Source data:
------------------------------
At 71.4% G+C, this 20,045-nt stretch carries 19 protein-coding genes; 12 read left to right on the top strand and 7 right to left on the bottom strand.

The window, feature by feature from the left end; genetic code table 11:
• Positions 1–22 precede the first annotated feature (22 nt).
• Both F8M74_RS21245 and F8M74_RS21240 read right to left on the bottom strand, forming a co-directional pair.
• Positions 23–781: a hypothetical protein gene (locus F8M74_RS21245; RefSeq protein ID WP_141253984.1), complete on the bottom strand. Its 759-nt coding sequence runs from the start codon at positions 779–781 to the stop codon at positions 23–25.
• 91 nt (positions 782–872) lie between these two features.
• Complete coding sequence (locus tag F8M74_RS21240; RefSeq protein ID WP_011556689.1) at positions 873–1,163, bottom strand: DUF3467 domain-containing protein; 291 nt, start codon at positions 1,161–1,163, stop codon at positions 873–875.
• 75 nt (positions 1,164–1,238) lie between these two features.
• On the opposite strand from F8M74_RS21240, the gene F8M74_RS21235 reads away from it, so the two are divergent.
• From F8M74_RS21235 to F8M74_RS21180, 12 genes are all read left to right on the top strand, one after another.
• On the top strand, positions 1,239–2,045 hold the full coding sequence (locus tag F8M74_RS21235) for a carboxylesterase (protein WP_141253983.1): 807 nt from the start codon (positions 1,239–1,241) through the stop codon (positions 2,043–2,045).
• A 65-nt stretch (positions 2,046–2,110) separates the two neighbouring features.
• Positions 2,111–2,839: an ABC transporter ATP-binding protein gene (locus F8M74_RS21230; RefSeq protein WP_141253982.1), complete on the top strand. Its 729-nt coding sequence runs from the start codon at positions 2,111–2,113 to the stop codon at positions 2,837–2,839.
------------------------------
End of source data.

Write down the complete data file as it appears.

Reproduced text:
At 71.4% G+C, this 20,045-nt stretch carries 19 protein-coding genes; 12 read left to right on the top strand and 7 right to left on the bottom strand.

The window, feature by feature from the left end; genetic code table 11:
• Positions 1–22 precede the first annotated feature (22 nt).
• Both F8M74_RS21245 and F8M74_RS21240 read right to left on the bottom strand, forming a co-directional pair.
• Positions 23–781: a hypothetical protein gene (locus F8M74_RS21245; RefSeq protein ID WP_141253984.1), complete on the bottom strand. Its 759-nt coding sequence runs from the start codon at positions 779–781 to the stop codon at positions 23–25.
• 91 nt (positions 782–872) lie between these two features.
• Complete coding sequence (locus tag F8M74_RS21240; RefSeq protein ID WP_011556689.1) at positions 873–1,163, bottom strand: DUF3467 domain-containing protein; 291 nt, start codon at positions 1,161–1,163, stop codon at positions 873–875.
• 75 nt (positions 1,164–1,238) lie between these two features.
• On the opposite strand from F8M74_RS21240, the gene F8M74_RS21235 reads away from it, so the two are divergent.
• From F8M74_RS21235 to F8M74_RS21180, 12 genes are all read left to right on the top strand, one after another.
• On the top strand, positions 1,239–2,045 hold the full coding sequence (locus tag F8M74_RS21235) for a carboxylesterase (protein WP_141253983.1): 807 nt from the start codon (positions 1,239–1,241) through the stop codon (positions 2,043–2,045).
• A 65-nt stretch (positions 2,046–2,110) separates the two neighbouring features.
• Positions 2,111–2,839: an ABC transporter ATP-binding protein gene (locus F8M74_RS21230; RefSeq protein WP_141253982.1), complete on the top strand. Its 729-nt coding sequence runs from the start codon at positions 2,111–2,113 to the stop codon at positions 2,837–2,839.